A massive loss of demand around the world for key end-use sectors such as automotive, construction, and electronics, leaves chemical companies facing tough choices to maintain their businesses, according to John Richardson, ICIS Senior Consultant, Asia, and Paul Hodges, chairman of International eChem.
“This is unchartered territory. It could be the biggest demand drop since the end of the Second World War, when GDP fell by 25%," said Hodges.
"A big recession like this, with paradigm shifts going on, could take 10 years to recover. 2008-2009 was a dress rehearsal for today - by December 2008 the industry operated at 46% capacity.”
Financially, chemical companies must focus on cash and debt to weather this storm, according to Hodges, making sure both customers and suppliers are solvent and also keeping costs under control.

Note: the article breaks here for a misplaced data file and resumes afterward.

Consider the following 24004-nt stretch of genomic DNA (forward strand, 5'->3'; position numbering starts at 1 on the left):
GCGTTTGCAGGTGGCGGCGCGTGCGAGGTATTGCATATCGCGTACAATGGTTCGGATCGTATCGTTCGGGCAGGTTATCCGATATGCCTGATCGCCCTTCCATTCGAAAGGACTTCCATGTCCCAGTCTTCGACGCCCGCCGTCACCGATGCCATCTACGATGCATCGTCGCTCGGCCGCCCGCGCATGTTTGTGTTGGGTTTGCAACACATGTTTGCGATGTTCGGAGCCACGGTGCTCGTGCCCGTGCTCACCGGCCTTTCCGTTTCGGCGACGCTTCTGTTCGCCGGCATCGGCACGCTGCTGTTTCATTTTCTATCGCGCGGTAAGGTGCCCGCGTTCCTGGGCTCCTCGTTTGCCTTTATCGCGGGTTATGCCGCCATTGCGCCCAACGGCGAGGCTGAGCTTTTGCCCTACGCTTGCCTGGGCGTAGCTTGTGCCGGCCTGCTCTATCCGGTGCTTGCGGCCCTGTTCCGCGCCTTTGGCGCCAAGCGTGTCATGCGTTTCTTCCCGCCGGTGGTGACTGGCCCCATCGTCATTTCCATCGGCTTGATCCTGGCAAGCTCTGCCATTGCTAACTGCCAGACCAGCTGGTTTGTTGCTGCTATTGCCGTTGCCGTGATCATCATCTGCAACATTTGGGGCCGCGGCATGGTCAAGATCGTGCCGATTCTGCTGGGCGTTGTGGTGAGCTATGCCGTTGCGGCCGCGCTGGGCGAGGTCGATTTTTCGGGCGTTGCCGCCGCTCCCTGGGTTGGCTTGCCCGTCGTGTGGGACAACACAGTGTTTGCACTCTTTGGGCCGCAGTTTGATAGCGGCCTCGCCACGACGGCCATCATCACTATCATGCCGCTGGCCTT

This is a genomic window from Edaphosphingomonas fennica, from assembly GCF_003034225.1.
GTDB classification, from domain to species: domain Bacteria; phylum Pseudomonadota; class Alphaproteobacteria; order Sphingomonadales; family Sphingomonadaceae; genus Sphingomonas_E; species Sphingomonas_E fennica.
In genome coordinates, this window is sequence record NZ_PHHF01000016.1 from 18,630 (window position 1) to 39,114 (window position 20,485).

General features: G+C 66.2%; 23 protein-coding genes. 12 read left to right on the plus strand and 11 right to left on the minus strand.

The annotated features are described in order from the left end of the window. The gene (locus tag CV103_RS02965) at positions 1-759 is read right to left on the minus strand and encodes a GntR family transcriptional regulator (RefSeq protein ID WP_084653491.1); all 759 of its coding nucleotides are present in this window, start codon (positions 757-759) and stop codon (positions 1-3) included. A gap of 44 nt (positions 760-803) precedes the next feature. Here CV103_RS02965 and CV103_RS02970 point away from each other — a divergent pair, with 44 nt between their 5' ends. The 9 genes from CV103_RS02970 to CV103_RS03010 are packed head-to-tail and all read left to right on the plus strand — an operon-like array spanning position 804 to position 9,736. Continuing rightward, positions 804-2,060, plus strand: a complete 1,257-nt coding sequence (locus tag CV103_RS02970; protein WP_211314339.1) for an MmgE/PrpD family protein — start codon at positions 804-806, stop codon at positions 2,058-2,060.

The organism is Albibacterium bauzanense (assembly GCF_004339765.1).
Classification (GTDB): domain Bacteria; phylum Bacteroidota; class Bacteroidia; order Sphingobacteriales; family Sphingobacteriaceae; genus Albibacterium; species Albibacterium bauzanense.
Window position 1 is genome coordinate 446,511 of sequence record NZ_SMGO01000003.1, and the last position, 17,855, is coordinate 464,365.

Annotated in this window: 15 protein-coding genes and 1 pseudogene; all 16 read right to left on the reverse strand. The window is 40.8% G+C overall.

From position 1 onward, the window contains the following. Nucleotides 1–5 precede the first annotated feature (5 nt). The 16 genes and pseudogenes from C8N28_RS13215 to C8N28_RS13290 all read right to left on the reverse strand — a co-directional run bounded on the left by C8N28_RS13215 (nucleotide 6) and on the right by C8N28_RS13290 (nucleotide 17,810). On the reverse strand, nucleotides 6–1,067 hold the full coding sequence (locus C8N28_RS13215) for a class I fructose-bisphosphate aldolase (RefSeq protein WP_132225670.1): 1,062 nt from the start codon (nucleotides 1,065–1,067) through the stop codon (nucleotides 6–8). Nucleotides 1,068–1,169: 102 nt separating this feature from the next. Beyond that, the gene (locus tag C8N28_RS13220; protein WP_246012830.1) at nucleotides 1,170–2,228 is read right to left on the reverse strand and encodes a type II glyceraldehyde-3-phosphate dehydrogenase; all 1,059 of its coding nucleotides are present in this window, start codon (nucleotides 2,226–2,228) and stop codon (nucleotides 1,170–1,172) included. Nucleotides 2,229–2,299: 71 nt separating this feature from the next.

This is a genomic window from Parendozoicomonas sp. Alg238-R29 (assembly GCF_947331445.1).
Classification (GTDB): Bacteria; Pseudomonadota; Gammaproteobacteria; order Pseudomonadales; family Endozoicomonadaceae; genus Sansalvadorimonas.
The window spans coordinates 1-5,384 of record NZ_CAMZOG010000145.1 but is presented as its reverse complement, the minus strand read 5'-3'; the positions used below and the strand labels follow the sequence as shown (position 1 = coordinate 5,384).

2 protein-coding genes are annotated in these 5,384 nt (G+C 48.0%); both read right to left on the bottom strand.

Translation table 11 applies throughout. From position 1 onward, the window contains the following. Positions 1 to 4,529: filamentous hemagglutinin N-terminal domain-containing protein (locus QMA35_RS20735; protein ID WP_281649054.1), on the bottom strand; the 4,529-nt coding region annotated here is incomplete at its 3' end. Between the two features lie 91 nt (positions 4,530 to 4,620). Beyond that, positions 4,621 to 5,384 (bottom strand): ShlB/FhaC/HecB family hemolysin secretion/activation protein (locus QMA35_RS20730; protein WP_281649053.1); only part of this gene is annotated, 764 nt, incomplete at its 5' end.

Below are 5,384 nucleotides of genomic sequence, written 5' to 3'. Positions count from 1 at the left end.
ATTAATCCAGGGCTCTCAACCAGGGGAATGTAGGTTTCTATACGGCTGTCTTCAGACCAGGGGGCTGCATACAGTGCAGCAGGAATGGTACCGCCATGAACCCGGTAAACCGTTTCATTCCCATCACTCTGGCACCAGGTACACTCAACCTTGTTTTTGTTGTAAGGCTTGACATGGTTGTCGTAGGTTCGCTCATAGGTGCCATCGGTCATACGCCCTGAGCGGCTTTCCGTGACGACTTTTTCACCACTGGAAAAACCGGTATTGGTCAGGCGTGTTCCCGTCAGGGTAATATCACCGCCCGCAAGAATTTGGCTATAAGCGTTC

Under Richardson’s latest estimates, published on his blog Asian Chemical Connections, global ethylene demand under a best case scenario could fall by 30m tonnes from 2020-2022, compared to pre-crisis forecasts.
Under the worst case scenario, 71m tonnes of ethylene demand will be lost.
Front page picture: A market in India,
closed this week after the world's largest
stay-home order was issued, affecting the
country's 1.34bn residents
Source: Farooq Khan/EPA-EFE/Shutterstock
Focus article by Will Beacham
ICIS is organising a series of free webinars and regular industry updates to help bring the industry community together in this time of crisis. Register here.
Read Paul Hodges ICIS Chemicals and the Economy blog
Click here to read the latest free pH Report newsletter published by International eChem
Visit the ICIS coronavirus topic page
Listen to the podcast interview with John Richardson and Paul Hodges